Saturday, November 3, 2012

Dracula desk

The desk at which Irish novelist Bram Stoker (1847-1912) wrote his enduring 1897 work, Dracula, has been restored and will be auctioned next month. The American auction house Profiles in History expects to entertain bids as high as $80,000 for the desk and explains in a Halloween press release that Stoker had given it to his close friend and frequent guest J.S.R. Phillips, editor of the Yorkshire Post, in the early 20th c. According to the website for the BBC TV program "Four Rooms," a neighbor of the Stoker family who had owned the desk for several years brought it on the show and accepted an offer of £2,000 for it from London furniture dealer Andrew Lamberty (account here, then click "Dracula's desk"; video of Lamberty discussing purchase here). Despite the apparent conflict in its provenance, the battered piece (2nd image) has been refurbished by British-based furniture maker and designer Mark Brazier-Jones, who was commissioned to restore it. Brazier-Jones turned it into a stand-alone art piece (1st image) by adding embroidered bats, hound, and thorny rose vines; red velvet- and leather-lined drawers and secret compartments; fittings in bronze and burnished steel; and a newly designed candelabra appropriate to the theme. His intention was to preserve and enhance the cultural artifact, and he states, "Even as a new desk, in its day, this was a modest item of furniture, a place for a man to work, and yet possessing a noble honesty.  I wanted to keep the desk complete and intact, to save all its scars and broken varnish, this history alive with its gnarled textures..." It is now a collector's item - and will make the seller a pretty penny.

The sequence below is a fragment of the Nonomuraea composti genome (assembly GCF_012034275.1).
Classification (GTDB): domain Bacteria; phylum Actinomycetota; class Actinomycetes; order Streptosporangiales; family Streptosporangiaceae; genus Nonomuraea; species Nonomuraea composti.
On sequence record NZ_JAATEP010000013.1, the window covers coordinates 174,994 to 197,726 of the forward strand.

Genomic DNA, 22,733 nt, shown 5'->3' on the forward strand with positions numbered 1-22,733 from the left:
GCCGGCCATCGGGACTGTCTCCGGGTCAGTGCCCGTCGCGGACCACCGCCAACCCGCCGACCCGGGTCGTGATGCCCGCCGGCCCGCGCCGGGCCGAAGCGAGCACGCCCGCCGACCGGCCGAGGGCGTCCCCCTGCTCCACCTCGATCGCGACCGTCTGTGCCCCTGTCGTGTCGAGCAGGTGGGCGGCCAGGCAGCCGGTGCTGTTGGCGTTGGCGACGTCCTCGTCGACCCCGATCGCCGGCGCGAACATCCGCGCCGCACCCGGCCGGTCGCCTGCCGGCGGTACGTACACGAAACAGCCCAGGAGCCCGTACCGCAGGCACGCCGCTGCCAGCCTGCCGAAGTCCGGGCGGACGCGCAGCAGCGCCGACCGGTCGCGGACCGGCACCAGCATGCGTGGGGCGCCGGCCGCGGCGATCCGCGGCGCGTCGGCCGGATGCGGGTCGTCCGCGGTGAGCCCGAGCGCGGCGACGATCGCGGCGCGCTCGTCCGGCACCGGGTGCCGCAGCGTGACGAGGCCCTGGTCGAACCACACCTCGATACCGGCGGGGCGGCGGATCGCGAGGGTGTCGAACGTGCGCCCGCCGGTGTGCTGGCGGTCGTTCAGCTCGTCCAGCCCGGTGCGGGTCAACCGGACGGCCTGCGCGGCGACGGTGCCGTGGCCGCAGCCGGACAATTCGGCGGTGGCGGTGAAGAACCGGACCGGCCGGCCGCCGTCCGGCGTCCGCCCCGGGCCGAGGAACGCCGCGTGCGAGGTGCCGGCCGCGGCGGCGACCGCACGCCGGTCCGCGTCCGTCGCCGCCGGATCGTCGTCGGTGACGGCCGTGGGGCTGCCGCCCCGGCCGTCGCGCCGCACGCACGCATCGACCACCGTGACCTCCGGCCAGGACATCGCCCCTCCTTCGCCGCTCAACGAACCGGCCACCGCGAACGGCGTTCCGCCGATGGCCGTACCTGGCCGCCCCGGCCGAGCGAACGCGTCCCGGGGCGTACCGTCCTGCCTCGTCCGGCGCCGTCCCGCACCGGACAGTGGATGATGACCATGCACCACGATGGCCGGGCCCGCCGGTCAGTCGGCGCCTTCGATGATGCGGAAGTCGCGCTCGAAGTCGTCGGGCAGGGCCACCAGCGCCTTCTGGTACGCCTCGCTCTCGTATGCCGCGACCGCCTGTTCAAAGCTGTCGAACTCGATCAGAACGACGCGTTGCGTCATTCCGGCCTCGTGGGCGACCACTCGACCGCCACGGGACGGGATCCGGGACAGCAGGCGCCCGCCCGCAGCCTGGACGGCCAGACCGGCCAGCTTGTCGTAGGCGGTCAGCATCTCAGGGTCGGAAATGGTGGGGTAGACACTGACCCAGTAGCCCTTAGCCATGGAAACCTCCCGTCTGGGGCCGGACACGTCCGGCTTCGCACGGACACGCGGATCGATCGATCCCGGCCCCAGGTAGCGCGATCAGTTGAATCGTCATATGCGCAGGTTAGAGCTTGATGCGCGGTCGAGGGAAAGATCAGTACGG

In other Dracula news:

The cape that English actor Sir Christopher Lee wore in his roles as Dracula fetched £26,400 at auction in June 2009 and in October 2011 the great-grandson of Bram Stoker, Noel Dobbs, discovered a journal in which the author sketched out his most famous novel.


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